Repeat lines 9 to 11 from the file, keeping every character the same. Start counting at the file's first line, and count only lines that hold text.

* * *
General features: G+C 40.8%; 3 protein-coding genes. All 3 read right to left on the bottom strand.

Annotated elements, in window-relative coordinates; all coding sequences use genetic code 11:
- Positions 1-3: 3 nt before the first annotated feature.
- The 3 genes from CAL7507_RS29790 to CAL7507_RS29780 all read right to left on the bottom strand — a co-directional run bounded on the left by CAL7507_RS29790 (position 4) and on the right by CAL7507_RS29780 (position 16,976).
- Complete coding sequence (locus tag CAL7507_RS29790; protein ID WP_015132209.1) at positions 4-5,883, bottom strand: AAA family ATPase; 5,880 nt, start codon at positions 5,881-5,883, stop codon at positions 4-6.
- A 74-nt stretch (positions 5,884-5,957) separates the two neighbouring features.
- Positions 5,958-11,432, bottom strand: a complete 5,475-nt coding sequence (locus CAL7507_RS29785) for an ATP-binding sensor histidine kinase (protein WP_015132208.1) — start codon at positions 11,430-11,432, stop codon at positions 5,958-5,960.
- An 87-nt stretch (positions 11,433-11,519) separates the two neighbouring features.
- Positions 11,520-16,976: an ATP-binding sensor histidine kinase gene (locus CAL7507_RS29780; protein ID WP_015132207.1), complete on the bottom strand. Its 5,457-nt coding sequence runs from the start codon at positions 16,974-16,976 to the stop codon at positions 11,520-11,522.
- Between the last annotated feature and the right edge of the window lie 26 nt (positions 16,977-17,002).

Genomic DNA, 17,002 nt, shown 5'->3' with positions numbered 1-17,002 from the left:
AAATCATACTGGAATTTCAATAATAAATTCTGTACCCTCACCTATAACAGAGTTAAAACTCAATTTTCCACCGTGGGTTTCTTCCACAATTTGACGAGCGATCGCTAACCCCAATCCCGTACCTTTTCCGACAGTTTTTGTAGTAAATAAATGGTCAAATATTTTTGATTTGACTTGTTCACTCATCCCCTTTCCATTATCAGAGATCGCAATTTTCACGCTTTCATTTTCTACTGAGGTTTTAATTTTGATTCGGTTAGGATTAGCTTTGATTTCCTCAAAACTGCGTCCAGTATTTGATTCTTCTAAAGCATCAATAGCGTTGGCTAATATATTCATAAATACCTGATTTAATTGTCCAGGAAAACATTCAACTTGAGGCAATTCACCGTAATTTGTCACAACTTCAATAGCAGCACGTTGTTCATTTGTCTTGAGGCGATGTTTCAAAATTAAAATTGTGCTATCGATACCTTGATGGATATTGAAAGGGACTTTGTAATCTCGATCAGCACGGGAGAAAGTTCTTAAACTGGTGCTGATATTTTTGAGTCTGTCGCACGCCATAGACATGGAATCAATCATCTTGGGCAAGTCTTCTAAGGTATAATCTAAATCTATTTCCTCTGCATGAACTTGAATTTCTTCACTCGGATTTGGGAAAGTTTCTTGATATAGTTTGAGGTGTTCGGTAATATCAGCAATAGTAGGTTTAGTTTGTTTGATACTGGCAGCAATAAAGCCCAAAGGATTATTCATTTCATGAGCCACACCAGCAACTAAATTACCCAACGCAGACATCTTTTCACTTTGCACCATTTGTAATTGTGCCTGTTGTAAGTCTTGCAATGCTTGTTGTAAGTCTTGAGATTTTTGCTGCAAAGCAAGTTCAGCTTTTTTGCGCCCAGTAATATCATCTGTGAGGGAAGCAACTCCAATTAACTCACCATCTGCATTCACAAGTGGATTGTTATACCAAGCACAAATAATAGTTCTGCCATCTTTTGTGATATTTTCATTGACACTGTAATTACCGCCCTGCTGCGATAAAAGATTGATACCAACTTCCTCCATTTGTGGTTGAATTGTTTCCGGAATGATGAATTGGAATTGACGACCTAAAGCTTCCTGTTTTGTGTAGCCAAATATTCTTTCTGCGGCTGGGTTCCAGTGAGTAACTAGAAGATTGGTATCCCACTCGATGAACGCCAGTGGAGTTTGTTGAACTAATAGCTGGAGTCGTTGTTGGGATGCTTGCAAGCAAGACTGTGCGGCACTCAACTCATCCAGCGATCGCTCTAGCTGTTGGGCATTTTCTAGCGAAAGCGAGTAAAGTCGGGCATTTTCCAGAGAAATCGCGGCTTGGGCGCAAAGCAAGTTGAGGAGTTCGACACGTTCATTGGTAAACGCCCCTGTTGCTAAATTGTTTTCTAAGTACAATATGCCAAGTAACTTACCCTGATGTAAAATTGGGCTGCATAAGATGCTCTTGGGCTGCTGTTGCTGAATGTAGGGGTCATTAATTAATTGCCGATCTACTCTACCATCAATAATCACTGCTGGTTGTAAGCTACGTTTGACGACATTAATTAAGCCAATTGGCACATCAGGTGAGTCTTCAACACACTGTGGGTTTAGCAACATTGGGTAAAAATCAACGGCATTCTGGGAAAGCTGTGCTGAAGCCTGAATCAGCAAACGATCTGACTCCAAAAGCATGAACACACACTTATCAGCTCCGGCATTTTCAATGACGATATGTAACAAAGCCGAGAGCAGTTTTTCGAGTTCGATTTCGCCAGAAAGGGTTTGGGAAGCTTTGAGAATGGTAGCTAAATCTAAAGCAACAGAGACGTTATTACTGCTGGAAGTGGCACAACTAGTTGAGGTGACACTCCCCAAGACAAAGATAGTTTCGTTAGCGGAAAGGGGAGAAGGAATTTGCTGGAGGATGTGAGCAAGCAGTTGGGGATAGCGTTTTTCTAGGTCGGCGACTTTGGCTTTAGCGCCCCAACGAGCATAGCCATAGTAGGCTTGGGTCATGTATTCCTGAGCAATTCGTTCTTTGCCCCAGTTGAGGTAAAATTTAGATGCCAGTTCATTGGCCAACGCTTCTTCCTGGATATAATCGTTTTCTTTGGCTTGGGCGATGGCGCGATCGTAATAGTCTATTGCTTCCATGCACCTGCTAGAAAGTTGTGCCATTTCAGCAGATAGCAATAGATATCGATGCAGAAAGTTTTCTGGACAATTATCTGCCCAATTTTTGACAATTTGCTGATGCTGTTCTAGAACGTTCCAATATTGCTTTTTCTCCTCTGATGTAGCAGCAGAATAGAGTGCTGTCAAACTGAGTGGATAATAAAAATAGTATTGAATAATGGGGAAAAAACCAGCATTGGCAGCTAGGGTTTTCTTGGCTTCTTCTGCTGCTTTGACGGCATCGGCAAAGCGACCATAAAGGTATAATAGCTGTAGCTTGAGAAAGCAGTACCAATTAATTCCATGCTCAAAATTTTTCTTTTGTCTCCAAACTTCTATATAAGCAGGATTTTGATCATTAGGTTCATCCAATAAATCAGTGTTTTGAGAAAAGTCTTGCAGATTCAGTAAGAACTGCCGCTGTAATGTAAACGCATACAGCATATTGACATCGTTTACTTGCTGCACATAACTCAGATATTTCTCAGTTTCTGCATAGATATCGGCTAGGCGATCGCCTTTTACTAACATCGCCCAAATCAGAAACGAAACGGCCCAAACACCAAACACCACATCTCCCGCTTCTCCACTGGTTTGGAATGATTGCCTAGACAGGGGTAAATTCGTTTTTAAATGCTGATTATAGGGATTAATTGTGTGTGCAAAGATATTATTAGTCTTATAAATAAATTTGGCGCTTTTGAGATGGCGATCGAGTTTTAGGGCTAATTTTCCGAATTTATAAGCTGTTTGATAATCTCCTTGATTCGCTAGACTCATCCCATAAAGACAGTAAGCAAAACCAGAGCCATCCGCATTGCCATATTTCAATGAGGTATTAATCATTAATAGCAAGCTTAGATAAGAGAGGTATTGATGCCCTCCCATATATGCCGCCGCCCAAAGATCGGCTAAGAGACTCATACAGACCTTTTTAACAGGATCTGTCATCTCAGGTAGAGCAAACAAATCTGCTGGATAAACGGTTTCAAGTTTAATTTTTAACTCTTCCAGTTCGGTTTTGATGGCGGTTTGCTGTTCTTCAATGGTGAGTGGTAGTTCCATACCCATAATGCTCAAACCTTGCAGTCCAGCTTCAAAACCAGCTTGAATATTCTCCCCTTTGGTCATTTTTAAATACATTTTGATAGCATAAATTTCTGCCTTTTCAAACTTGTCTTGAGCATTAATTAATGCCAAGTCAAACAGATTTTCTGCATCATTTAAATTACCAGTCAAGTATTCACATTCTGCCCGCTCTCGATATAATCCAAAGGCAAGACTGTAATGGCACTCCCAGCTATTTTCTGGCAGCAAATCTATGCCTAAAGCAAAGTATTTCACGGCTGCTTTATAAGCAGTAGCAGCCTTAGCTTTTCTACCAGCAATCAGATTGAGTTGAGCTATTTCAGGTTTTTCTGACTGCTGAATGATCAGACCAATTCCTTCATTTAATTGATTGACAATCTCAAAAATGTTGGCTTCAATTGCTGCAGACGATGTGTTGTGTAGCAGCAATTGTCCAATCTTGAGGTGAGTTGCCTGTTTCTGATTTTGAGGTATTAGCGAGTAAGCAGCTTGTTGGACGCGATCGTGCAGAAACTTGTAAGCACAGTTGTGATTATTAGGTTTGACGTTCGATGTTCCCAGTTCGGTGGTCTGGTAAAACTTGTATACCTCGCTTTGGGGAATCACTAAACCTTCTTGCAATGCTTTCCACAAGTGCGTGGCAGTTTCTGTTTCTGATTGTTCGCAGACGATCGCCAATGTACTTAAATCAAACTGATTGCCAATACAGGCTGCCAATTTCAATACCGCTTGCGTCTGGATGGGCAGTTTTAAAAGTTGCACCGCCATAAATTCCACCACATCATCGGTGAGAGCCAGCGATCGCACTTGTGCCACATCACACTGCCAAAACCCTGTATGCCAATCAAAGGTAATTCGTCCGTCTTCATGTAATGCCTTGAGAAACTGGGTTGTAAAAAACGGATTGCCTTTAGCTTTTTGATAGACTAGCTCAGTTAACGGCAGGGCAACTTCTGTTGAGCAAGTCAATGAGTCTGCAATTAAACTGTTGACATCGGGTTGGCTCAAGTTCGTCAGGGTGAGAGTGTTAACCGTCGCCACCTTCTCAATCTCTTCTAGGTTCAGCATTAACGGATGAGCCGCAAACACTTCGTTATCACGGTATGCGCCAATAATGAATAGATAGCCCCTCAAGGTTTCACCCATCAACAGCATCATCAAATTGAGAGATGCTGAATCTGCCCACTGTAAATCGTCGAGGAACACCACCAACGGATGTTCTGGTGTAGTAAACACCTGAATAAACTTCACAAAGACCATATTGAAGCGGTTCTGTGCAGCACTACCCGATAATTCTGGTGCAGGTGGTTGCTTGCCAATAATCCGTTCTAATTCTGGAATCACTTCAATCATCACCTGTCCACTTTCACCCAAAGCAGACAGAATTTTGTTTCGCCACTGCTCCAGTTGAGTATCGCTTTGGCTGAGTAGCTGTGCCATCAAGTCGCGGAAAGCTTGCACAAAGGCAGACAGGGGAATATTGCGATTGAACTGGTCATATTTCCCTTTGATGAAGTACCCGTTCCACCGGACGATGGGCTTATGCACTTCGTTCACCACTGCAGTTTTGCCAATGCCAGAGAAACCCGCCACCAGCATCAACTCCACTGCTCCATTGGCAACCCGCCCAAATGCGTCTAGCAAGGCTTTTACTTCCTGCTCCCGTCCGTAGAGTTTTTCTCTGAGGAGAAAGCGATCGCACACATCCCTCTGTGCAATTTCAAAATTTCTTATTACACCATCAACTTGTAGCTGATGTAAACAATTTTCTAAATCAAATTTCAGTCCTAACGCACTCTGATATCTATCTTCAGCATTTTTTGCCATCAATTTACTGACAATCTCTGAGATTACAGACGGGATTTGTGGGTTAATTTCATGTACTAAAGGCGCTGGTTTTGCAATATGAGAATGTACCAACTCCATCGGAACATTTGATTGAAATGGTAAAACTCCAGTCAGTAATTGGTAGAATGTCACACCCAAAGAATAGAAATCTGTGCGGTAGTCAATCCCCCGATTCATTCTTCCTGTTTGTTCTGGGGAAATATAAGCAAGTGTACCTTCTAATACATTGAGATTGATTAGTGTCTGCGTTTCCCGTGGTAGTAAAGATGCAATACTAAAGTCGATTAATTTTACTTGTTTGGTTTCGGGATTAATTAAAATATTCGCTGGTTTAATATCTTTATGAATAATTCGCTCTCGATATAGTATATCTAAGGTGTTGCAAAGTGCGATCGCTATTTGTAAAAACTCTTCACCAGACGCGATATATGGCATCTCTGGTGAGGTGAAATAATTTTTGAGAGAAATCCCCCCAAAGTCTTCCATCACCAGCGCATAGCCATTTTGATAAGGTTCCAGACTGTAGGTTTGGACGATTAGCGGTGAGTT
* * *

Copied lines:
- Positions 11,520-16,976: an ATP-binding sensor histidine kinase gene (locus CAL7507_RS29780; protein ID WP_015132207.1), complete on the bottom strand. Its 5,457-nt coding sequence runs from the start codon at positions 16,974-16,976 to the stop codon at positions 11,520-11,522.
- Between the last annotated feature and the right edge of the window lie 26 nt (positions 16,977-17,002).

Genomic DNA, 17,002 nt, shown 5'->3' with positions numbered 1-17,002 from the left: